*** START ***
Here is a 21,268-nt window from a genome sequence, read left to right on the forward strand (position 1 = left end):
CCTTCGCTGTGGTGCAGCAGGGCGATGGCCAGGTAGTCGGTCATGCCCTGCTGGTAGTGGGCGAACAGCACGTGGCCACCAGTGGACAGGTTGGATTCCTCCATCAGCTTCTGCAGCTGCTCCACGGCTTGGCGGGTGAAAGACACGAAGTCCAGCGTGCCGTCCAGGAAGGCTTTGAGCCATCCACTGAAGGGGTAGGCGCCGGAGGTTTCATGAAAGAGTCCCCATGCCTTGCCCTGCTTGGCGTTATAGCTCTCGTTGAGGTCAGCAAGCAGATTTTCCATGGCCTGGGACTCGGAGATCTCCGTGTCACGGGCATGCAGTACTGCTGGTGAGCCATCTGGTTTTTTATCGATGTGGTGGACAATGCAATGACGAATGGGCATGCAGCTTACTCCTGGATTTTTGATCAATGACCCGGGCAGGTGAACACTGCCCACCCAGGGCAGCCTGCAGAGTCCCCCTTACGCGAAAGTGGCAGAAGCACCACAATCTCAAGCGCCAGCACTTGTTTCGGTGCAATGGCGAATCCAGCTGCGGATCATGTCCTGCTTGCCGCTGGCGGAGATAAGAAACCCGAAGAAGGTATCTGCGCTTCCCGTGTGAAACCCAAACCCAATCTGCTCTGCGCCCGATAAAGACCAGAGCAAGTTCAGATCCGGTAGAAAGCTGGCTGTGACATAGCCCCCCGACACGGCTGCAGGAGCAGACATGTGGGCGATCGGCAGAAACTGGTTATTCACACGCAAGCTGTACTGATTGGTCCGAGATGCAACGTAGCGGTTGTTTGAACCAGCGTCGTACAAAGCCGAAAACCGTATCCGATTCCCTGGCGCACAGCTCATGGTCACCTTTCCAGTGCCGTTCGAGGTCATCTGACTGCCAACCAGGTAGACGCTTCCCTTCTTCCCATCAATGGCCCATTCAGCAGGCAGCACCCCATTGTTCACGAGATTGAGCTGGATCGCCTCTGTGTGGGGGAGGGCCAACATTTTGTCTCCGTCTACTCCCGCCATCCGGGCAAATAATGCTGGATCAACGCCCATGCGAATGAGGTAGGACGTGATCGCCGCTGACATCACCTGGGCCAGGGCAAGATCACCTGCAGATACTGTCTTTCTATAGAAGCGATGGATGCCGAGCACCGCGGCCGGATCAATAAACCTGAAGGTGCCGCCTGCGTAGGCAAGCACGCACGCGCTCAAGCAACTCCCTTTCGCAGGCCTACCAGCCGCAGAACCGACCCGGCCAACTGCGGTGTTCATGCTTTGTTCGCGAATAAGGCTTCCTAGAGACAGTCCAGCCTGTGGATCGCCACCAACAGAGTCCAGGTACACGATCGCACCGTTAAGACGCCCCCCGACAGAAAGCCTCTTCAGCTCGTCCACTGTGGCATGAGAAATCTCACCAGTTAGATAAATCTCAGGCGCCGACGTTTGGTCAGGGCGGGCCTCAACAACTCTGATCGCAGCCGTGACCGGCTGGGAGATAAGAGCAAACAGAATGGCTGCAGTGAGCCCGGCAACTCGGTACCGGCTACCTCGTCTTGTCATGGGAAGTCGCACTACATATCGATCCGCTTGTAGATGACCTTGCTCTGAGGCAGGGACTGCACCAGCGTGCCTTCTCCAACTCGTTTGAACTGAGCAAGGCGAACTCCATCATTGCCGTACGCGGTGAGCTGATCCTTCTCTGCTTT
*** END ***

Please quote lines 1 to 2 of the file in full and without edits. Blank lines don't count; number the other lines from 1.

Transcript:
Here is a 21,268-nt window from a genome sequence, read left to right on the forward strand (position 1 = left end):
CCTTCGCTGTGGTGCAGCAGGGCGATGGCCAGGTAGTCGGTCATGCCCTGCTGGTAGTGGGCGAACAGCACGTGGCCACCAGTGGACAGGTTGGATTCCTCCATCAGCTTCTGCAGCTGCTCCACGGCTTGGCGGGTGAAAGACACGAAGTCCAGCGTGCCGTCCAGGAAGGCTTTGAGCCATCCACTGAAGGGGTAGGCGCCGGAGGTTTCATGAAAGAGTCCCCATGCCTTGCCCTGCTTGGCGTTATAGCTCTCGTTGAGGTCAGCAAGCAGATTTTCCATGGCCTGGGACTCGGAGATCTCCGTGTCACGGGCATGCAGTACTGCTGGTGAGCCATCTGGTTTTTTATCGATGTGGTGGACAATGCAATGACGAATGGGCATGCAGCTTACTCCTGGATTTTTGATCAATGACCCGGGCAGGTGAACACTGCCCACCCAGGGCAGCCTGCAGAGTCCCCCTTACGCGAAAGTGGCAGAAGCACCACAATCTCAAGCGCCAGCACTTGTTTCGGTGCAATGGCGAATCCAGCTGCGGATCATGTCCTGCTTGCCGCTGGCGGAGATAAGAAACCCGAAGAAGGTATCTGCGCTTCCCGTGTGAAACCCAAACCCAATCTGCTCTGCGCCCGATAAAGACCAGAGCAAGTTCAGATCCGGTAGAAAGCTGGCTGTGACATAGCCCCCCGACACGGCTGCAGGAGCAGACATGTGGGCGATCGGCAGAAACTGGTTATTCACACGCAAGCTGTACTGATTGGTCCGAGATGCAACGTAGCGGTTGTTTGAACCAGCGTCGTACAAAGCCGAAAACCGTATCCGATTCCCTGGCGCACAGCTCATGGTCACCTTTCCAGTGCCGTTCGAGGTCATCTGACTGCCAACCAGGTAGACGCTTCCCTTCTTCCCATCAATGGCCCATTCAGCAGGCAGCACCCCATTGTTCACGAGATTGAGCTGGATCGCCTCTGTGTGGGGGAGGGCCAACATTTTGTCTCCGTCTACTCCCGCCATCCGGGCAAATAATGCTGGATCAACGCCCATGCGAATGAGGTAGGACGTGATCGCCGCTGACATCACCTGGGCCAGGGCAAGATCACCTGCAGATACTGTCTTTCTATAGAAGCGATGGATGCCGAGCACCGCGGCCGGATCAATAAACCTGAAGGTGCCGCCTGCGTAGGCAAGCACGCACGCGCTCAAGCAACTCCCTTTCGCAGGCCTACCAGCCGCAGAACCGACCCGGCCAACTGCGGTGTTCATGCTTTGTTCGCGAATAAGGCTTCCTAGAGACAGTCCAGCCTGTGGATCGCCACCAACAGAGTCCAGGTACACGATCGCACCGTTAAGACGCCCCCCGACAGAAAGCCTCTTCAGCTCGTCCACTGTGGCATGAGAAATCTCACCAGTTAGATAAATCTCAGGCGCCGACGTTTGGTCAGGGCGGGCCTCAACAACTCTGATCGCAGCCGTGACCGGCTGGGAGATAAGAGCAAACAGAATGGCTGCAGTGAGCCCGGCAACTCGGTACCGGCTACCTCGTCTTGTCATGGGAAGTCGCACTACATATCGATCCGCTTGTAGATGACCTTGCTCTGAGGCAGGGACTGCACCAGCGTGCCTTCTCCAACTCGTTTGAACTGAGCAAGGCGAACTCCATCATTGCCGTACGCGGTGAGCTGATCCTTCTCTGCTTT